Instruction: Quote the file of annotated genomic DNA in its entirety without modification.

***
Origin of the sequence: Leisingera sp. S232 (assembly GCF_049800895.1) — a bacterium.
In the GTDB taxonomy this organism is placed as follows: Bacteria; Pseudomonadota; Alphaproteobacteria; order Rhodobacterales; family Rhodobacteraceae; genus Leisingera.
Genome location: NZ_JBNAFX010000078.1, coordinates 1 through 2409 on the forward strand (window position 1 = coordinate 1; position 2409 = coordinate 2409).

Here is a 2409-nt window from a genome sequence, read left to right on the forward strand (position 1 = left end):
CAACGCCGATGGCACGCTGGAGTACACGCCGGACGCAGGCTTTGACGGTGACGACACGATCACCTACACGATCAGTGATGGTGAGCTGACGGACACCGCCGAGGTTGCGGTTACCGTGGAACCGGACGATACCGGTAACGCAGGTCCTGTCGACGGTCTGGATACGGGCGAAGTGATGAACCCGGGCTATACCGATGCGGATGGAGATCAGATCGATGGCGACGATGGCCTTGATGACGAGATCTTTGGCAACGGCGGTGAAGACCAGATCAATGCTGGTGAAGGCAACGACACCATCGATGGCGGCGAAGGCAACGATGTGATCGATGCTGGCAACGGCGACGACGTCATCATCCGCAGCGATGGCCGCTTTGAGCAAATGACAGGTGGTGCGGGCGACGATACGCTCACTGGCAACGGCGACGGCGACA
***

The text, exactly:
Origin of the sequence: Leisingera sp. S232 (assembly GCF_049800895.1) — a bacterium.
In the GTDB taxonomy this organism is placed as follows: Bacteria; Pseudomonadota; Alphaproteobacteria; order Rhodobacterales; family Rhodobacteraceae; genus Leisingera.
Genome location: NZ_JBNAFX010000078.1, coordinates 1 through 2409 on the forward strand (window position 1 = coordinate 1; position 2409 = coordinate 2409).

Here is a 2409-nt window from a genome sequence, read left to right on the forward strand (position 1 = left end):
CAACGCCGATGGCACGCTGGAGTACACGCCGGACGCAGGCTTTGACGGTGACGACACGATCACCTACACGATCAGTGATGGTGAGCTGACGGACACCGCCGAGGTTGCGGTTACCGTGGAACCGGACGATACCGGTAACGCAGGTCCTGTCGACGGTCTGGATACGGGCGAAGTGATGAACCCGGGCTATACCGATGCGGATGGAGATCAGATCGATGGCGACGATGGCCTTGATGACGAGATCTTTGGCAACGGCGGTGAAGACCAGATCAATGCTGGTGAAGGCAACGACACCATCGATGGCGGCGAAGGCAACGATGTGATCGATGCTGGCAACGGCGACGACGTCATCATCCGCAGCGATGGCCGCTTTGAGCAAATGACAGGTGGTGCGGGCGACGATACGCTCACTGGCAACGGCGACGGCGACA